Major Thomas Forsyth, an Indian Agent, who was living at Peoria, informed Gen. Benjamin Howard in September of 1812 that the Kickapoo who had formerly lived near Portage des Sioux, Missouri, were planning an attack upon the frontier settlements. Without waiting for this to happen, the Americans marched north to the Kickapoo towns on Lake Peoria and burned them, causing the Kickapoo and Miami to seek protection among the Sauk on Rock River. Just a month or so later, troops also marched north into the stronghold of the Shawnee Prophet in Indiana and not only destroyed his town but also that of the Wabash Kickapoo; the latter numbered 160 houses and was located nearby. Those Kickapoo who joined the Sauk remained with them until the spring of 1813 and then established their own village six miles up the Iroquois River from the Kankakee. There were 200 warriors in this settlement and Thomas Forsyth speculated that the other group of Kickapoo living with the Shawnee Prophet might join them. Little Deer was the most influential Kickapoo chief and fought stubbornly against the Americans, but Pemwatome engaged in the war against his wishes and better judgment.

Although the Mascouten is mentioned in 1812 as a separate tribe, there are no further reports about this little-known tribe and one observer declared to Thomas Jefferson in 1813 that they had been absorbed into the Kickapoo nation. Other scholars have agreed with this explanation, but more research among the surviving Kickapoo groups must be done before a definite answer can be given.

After the War of 1812, the Kickapoo were said to have 400 braves, but they were widely separated as a result of several American attacks that killed eighty of their warriors. Gomo, the Potawatomi chief declared to Thomas Forsyth at Peoria that the Kickapoo had asked to camp with him on Lake Peoria, but they dispersed instead to different sections of the country. Some had gone to live with the Sauk on Rock River where the British were distributing free gunpowder. Among this group was Pemwatome's band who had established a village on the Illinois River portion of the Pecatonica River. Little Deer was also encamped somewhere in Illinois although his location is not known; perhaps it was his group of 200 braves who were living on the Vermilion River. In the fall of 1814, some of the Kickapoo assembled at the mouth of Rock River and then established their winter hunting village on the Iowa River with a band of Fox. Another village of Kickapoo took up their winter quarters on the Kankakee with Neshkagenaymain (Bad Sturgeon), a Potawatomi chief.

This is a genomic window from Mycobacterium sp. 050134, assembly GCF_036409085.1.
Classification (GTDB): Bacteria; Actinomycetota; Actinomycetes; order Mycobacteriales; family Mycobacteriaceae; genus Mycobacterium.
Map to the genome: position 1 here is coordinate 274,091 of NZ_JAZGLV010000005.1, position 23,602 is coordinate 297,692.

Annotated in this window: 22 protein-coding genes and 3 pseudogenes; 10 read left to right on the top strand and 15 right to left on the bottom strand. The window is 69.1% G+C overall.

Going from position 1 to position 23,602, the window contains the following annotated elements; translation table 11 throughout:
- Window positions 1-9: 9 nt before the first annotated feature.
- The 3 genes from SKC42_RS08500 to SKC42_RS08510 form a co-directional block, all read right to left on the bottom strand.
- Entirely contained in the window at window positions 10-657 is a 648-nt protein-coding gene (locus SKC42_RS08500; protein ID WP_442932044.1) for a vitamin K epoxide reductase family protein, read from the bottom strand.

When the Kickapoo of the Rock River area learned that the war was terminated with Great Britain, they informed the Americans that their party would leave the Rock and return to their villages in central Illinois. One of these villages was on Kickapoo Creek, near Lincoln, and the Old Kickapoo Town was near the headwaters of the Sangamon River. Those Kickapoo who had joined the Potawatomi on the Vermilion River remained there in 1815, and Ninan Edwards confidently informed the secretary of war that all of the Kickapoo were in Illinois. Yet many of the Kickapoo who had fought with the British were still living in Canada as late as October of 1815. However, two groups did return to their former haunts the following month. One band settled on the Embarrass River and the other on the Sangamon River, but in 1816 there were still 161 Kickapoo in Canada: forty-three men, sixty-seven women, and fifty-one children. Another little group of Kickapoo was found along the Illinois River with the Potawatomi in 1816, and there were several lodges near Skunk River, Iowa in addition to twenty lodges of Pemwatome's band who were living on the banks of the Mississippi River. Altogether, the Kickapoo nation consisted of 1600 persons of whom 440 belonged to the Vermilion Band.